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Sunday, July 4, 2010

The economics of oil dependence

Here's an analysis that's a rehash of an analysis I had previously posted 2-13 on on the high costs associated with car dependence, purely from an economic perspective. Today being independence day, and there being many cartoons pointing out our current lack of independence from oil (FWIW, President George W. Bush said that "America is addicted to oil"), let's look at the numbers again.

Note: I would have liked to start with one such cartoon, but I cannot due to copyright restrictions.

Total number of miles driven annually in the USA - 2 trillion (2 * 10^12)
Assume that each vehicle gets an average of 20-25 miles/US gallon
So 80-100 billion gallons of gas were burned to move the cars.
If each car lasts 150,000-200,000 miles on average, that means that 10-13 million cars were "spent"

Now let's suppose that each car costs (including insurance, maintenance, registration, etc.) $15,000 to $30,000. Let's assume that gas costs $2/gal, excluding taxes - taxes are excluded because they fund the government to some degree.

So the total money spent on cars in a year is between 310 billion to 590 billion dollars. Notice how I've excluded environmental effects (e.g. pollution, sprawl) as well as the health effects of a sedentary lifestyle. If we assume that a typical family has 4 people, and a total US population is roughly 300 million people, each family spends between $4100 to $7900 every year, or $11 to $22 each and every day including weekends and holidays on such.

Of course cars have their utility. Things like traveling long distances, hauling large quantities of things, and so forth are difficult if not impossible without a car. But car dependency is a form of addiction, and is a very costly habit. Imagine if biking and walking (and mass transit!) were realistic alternatives for a majority of trips, how much money would be saved.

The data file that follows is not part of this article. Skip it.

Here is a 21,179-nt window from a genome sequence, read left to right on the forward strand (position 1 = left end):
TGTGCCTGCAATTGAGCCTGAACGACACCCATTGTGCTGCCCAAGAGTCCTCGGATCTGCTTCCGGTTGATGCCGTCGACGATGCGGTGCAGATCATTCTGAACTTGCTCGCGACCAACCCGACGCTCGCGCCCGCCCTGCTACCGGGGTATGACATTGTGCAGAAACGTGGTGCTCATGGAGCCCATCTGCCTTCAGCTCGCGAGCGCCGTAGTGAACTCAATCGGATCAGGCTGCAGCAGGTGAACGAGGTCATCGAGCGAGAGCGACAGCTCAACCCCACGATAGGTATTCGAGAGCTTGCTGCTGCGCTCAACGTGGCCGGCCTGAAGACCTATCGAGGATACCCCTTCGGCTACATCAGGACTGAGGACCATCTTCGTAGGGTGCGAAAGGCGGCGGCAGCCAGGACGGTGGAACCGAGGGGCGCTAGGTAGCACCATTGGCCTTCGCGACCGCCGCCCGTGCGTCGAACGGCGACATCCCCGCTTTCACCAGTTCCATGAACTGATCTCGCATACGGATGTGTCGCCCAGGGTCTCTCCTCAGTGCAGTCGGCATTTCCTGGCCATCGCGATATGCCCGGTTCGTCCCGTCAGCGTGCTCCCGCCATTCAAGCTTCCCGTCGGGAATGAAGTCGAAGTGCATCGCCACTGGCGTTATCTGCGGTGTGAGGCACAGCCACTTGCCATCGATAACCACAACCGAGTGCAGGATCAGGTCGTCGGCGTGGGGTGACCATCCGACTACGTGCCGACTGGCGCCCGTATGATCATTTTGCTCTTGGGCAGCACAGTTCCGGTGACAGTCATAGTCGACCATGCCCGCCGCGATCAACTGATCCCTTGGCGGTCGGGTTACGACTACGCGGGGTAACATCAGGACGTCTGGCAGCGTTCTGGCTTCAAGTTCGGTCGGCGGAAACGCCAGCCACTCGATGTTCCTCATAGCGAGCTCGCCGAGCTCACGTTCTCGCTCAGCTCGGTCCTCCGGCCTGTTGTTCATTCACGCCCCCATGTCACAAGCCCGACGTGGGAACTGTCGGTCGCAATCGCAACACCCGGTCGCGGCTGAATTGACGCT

1. Nelson,
    Since you excluded the less tangible cost to society, here is an excerpt from the Annals of Emergency Medicine, Jan, 2007, analyzing the medical costs of suburban sprawl.

    The roads cost even more to operate than they did to build: New Urbanist architect/planner Andres Duany, citing the data of Hart and Spivak counts the total annual subsidies doled out to US automotive and road-related industries at $700 billion with subsidies for highways and parking alone amounting to 8-10% of the gross national product. This inefficiency is passed along to every citizen through taxes and increased prices for products, whether or not that citizen drives a car. Gasoline prices that reflected the full social costs of auto dependence, such as pollution and emergency medical treatment, Duany states (using Hart and Spivak’s 1993 dollar figures), would have to include a tax of $9 per gallon.

    So taking the lesser of your 80-100 Billion gallons of gasoline per year it is 720 billion dollars per year in cost to the society. About the same as the Federal bail out of the financial system. No one would tolerate a repeat of that every year.

    This also relates to Sarah's question as to how to answer the challenge to our right to use the roads when gasoline taxes pay for the roads. Were that only the case.

  2. The $9/gal cost though I think may be exaggerated. One thing I did for the bikeforums analysis was compute the carbon dioxide emissions, and put a price on it. Much to my surprise, if we used the current European carbon price, each gallon of gas should cost "only" $0.17 extra. I am thinking how a lot of the $9/gal figure comes from the very high military expenditures, which are supposedly necessary to secure "our" oil. I find the claim questionable, simply because oil is a commodity; sellers have every incentive to sell to whoever will pay them the most for it, military or no military. (Unless one were to suggest that we're implicitly threatening invasion and war to whoever won't sell us oil cheap, which I doubt is the case even with GWB.)

    That being said, yes there are other costs from sprawl and such that I did not include because they're hard to put numbers on.

  3. Nelson,
    Here's the link to the article that has supporting references. The $9/gal seemed high to me also. This is a peer reviewed journal though I doubt any economists are on the peer review board.